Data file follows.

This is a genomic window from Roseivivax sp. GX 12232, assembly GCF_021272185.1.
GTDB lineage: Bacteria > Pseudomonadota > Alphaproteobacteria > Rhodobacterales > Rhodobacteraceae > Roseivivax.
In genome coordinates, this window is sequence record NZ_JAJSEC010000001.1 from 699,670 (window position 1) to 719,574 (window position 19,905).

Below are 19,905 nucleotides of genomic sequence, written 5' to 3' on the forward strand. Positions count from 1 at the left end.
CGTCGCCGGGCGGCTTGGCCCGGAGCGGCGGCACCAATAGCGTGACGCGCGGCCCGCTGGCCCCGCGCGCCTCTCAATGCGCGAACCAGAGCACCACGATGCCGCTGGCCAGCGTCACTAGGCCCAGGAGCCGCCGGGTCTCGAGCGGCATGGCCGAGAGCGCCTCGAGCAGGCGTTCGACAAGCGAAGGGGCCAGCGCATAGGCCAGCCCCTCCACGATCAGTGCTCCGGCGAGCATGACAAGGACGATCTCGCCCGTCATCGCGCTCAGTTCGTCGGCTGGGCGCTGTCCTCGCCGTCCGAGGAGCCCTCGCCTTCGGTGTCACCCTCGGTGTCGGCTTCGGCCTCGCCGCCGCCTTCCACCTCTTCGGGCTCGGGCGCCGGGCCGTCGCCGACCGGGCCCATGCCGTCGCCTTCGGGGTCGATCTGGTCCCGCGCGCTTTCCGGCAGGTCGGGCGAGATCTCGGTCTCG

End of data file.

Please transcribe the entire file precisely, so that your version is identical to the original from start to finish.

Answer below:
This is a genomic window from Roseivivax sp. GX 12232, assembly GCF_021272185.1.
GTDB lineage: Bacteria > Pseudomonadota > Alphaproteobacteria > Rhodobacterales > Rhodobacteraceae > Roseivivax.
In genome coordinates, this window is sequence record NZ_JAJSEC010000001.1 from 699,670 (window position 1) to 719,574 (window position 19,905).

Below are 19,905 nucleotides of genomic sequence, written 5' to 3' on the forward strand. Positions count from 1 at the left end.
CGTCGCCGGGCGGCTTGGCCCGGAGCGGCGGCACCAATAGCGTGACGCGCGGCCCGCTGGCCCCGCGCGCCTCTCAATGCGCGAACCAGAGCACCACGATGCCGCTGGCCAGCGTCACTAGGCCCAGGAGCCGCCGGGTCTCGAGCGGCATGGCCGAGAGCGCCTCGAGCAGGCGTTCGACAAGCGAAGGGGCCAGCGCATAGGCCAGCCCCTCCACGATCAGTGCTCCGGCGAGCATGACAAGGACGATCTCGCCCGTCATCGCGCTCAGTTCGTCGGCTGGGCGCTGTCCTCGCCGTCCGAGGAGCCCTCGCCTTCGGTGTCACCCTCGGTGTCGGCTTCGGCCTCGCCGCCGCCTTCCACCTCTTCGGGCTCGGGCGCCGGGCCGTCGCCGACCGGGCCCATGCCGTCGCCTTCGGGGTCGATCTGGTCCCGCGCGCTTTCCGGCAGGTCGGGCGAGATCTCGGTCTCG